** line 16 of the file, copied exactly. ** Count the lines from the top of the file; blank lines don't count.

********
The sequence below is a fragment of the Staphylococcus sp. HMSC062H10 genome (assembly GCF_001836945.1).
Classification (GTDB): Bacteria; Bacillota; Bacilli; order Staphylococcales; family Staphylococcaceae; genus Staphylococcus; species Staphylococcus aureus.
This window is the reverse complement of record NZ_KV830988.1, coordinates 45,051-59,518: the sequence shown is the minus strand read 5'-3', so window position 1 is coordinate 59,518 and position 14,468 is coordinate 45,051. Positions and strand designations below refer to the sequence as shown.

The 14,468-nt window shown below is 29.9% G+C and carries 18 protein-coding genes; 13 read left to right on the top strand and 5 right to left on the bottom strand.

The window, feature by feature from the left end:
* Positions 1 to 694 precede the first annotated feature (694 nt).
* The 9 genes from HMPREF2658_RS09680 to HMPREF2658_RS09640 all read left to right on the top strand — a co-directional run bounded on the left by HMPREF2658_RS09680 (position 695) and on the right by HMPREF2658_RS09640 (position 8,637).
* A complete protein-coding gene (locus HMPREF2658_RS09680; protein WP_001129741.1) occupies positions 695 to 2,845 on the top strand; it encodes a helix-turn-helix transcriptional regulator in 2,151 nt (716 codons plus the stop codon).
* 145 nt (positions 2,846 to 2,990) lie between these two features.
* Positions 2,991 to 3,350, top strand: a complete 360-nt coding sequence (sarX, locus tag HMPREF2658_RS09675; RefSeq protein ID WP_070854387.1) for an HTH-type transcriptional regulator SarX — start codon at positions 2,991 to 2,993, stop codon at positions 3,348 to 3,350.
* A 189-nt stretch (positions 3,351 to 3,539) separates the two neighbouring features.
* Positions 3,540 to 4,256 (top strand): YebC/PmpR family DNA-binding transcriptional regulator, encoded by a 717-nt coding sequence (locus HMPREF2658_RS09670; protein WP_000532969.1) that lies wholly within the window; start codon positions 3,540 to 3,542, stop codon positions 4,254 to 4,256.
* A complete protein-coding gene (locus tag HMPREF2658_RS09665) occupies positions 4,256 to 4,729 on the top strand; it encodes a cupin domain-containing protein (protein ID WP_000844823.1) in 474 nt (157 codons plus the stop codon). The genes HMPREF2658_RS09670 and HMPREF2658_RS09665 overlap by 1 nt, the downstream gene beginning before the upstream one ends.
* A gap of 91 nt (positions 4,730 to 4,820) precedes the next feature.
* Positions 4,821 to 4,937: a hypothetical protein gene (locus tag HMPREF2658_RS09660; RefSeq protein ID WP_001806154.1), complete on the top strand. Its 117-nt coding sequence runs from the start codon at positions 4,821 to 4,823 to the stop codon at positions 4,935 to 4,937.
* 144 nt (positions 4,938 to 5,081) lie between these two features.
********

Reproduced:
* 144 nt (positions 4,938 to 5,081) lie between these two features.